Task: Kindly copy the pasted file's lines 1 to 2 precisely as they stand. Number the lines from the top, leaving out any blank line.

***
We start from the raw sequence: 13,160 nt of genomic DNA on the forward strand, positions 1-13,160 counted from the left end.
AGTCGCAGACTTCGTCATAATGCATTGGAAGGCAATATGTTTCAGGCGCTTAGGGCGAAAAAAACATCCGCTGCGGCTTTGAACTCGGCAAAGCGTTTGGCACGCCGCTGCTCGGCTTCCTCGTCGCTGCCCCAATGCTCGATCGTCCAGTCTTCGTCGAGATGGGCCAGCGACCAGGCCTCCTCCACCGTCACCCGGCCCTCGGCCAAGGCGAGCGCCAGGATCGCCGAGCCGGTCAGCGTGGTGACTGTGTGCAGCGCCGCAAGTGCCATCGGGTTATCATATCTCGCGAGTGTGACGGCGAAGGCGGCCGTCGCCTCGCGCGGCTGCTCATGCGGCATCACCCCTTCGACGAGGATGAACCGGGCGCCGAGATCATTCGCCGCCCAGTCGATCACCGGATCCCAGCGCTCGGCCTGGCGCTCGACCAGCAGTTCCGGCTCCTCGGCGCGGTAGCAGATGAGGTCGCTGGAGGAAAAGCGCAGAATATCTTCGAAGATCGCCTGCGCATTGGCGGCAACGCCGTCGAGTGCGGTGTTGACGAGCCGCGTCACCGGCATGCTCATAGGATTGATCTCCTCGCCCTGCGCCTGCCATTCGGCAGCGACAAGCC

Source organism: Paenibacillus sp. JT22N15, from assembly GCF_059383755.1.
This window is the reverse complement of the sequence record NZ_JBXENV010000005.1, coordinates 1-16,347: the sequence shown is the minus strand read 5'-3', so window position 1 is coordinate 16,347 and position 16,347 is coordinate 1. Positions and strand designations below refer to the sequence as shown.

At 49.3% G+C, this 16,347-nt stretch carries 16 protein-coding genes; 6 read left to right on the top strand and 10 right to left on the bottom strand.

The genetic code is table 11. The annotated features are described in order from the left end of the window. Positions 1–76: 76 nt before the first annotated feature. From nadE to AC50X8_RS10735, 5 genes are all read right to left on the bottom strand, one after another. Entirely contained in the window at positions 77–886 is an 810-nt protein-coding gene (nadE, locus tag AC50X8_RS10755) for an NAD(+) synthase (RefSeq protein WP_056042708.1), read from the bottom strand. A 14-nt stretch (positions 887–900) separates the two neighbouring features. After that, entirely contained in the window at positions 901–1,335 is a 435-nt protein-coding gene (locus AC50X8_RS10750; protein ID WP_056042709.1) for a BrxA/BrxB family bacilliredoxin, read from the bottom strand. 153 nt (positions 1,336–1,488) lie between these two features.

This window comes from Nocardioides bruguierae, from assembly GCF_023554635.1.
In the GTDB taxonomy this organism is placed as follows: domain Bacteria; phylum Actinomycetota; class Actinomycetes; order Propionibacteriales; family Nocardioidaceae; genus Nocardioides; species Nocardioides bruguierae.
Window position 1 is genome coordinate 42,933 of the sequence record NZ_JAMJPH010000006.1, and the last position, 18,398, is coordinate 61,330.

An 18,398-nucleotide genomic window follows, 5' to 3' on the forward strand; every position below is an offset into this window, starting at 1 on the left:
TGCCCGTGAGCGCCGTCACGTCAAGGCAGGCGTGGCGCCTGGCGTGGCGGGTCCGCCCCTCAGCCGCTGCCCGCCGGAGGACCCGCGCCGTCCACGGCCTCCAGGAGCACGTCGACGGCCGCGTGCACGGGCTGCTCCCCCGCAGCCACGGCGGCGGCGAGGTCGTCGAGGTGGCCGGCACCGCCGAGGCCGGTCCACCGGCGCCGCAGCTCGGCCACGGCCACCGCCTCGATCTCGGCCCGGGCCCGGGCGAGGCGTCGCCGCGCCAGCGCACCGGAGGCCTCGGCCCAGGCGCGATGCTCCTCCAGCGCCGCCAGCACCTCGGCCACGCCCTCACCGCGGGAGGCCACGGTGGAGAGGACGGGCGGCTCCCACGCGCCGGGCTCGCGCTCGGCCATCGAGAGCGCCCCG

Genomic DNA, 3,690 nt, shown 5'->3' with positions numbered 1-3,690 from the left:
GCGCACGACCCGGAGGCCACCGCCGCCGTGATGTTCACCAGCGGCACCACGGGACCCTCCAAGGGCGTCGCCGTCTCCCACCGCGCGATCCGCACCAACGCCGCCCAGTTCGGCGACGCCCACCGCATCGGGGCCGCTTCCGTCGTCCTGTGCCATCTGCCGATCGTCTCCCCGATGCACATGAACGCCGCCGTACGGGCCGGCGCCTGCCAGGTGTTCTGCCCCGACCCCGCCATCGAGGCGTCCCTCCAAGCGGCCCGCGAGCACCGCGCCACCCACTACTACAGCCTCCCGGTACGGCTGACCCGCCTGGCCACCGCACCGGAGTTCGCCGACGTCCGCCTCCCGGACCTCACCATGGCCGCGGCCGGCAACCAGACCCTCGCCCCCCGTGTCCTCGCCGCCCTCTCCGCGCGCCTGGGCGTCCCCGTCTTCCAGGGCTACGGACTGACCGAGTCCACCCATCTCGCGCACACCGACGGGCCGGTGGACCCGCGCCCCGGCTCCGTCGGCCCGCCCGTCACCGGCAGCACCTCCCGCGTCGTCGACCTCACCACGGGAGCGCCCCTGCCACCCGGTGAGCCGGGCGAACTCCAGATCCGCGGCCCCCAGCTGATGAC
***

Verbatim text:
We start from the raw sequence: 13,160 nt of genomic DNA on the forward strand, positions 1-13,160 counted from the left end.
AGTCGCAGACTTCGTCATAATGCATTGGAAGGCAATATGTTTCAGGCGCTTAGGGCGAAAAAAACATCCGCTGCGGCTTTGAACTCGGCAAAGCGTTTGGCACGCCGCTGCTCGGCTTCCTCGTCGCTGCCCCAATGCTCGATCGTCCAGTCTTCGTCGAGATGGGCCAGCGACCAGGCCTCCTCCACCGTCACCCGGCCCTCGGCCAAGGCGAGCGCCAGGATCGCCGAGCCGGTCAGCGTGGTGACTGTGTGCAGCGCCGCAAGTGCCATCGGGTTATCATATCTCGCGAGTGTGACGGCGAAGGCGGCCGTCGCCTCGCGCGGCTGCTCATGCGGCATCACCCCTTCGACGAGGATGAACCGGGCGCCGAGATCATTCGCCGCCCAGTCGATCACCGGATCCCAGCGCTCGGCCTGGCGCTCGACCAGCAGTTCCGGCTCCTCGGCGCGGTAGCAGATGAGGTCGCTGGAGGAAAAGCGCAGAATATCTTCGAAGATCGCCTGCGCATTGGCGGCAACGCCGTCGAGTGCGGTGTTGACGAGCCGCGTCACCGGCATGCTCATAGGATTGATCTCCTCGCCCTGCGCCTGCCATTCGGCAGCGACAAGCC